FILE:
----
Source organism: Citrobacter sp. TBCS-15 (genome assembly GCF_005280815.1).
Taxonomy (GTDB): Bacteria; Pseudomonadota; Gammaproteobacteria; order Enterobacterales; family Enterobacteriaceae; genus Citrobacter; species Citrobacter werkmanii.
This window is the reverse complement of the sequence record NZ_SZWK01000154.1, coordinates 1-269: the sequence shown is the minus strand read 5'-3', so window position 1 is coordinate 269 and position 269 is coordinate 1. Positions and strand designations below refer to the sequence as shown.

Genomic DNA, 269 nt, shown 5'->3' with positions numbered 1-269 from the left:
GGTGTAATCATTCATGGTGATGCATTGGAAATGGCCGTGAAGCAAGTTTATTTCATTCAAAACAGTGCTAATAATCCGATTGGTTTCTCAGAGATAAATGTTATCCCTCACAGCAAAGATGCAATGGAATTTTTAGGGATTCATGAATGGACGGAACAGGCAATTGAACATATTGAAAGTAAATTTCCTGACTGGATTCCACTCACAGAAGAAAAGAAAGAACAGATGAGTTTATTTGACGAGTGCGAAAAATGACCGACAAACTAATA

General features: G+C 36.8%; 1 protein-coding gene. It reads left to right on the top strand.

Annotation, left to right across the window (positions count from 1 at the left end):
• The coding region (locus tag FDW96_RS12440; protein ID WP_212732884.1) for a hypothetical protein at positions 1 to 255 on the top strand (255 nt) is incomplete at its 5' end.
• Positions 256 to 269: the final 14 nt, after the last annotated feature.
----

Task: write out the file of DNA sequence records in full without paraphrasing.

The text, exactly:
Source organism: Citrobacter sp. TBCS-15 (genome assembly GCF_005280815.1).
Taxonomy (GTDB): Bacteria; Pseudomonadota; Gammaproteobacteria; order Enterobacterales; family Enterobacteriaceae; genus Citrobacter; species Citrobacter werkmanii.
This window is the reverse complement of the sequence record NZ_SZWK01000154.1, coordinates 1-269: the sequence shown is the minus strand read 5'-3', so window position 1 is coordinate 269 and position 269 is coordinate 1. Positions and strand designations below refer to the sequence as shown.

Genomic DNA, 269 nt, shown 5'->3' with positions numbered 1-269 from the left:
GGTGTAATCATTCATGGTGATGCATTGGAAATGGCCGTGAAGCAAGTTTATTTCATTCAAAACAGTGCTAATAATCCGATTGGTTTCTCAGAGATAAATGTTATCCCTCACAGCAAAGATGCAATGGAATTTTTAGGGATTCATGAATGGACGGAACAGGCAATTGAACATATTGAAAGTAAATTTCCTGACTGGATTCCACTCACAGAAGAAAAGAAAGAACAGATGAGTTTATTTGACGAGTGCGAAAAATGACCGACAAACTAATA

General features: G+C 36.8%; 1 protein-coding gene. It reads left to right on the top strand.

Annotation, left to right across the window (positions count from 1 at the left end):
• The coding region (locus tag FDW96_RS12440; protein ID WP_212732884.1) for a hypothetical protein at positions 1 to 255 on the top strand (255 nt) is incomplete at its 5' end.
• Positions 256 to 269: the final 14 nt, after the last annotated feature.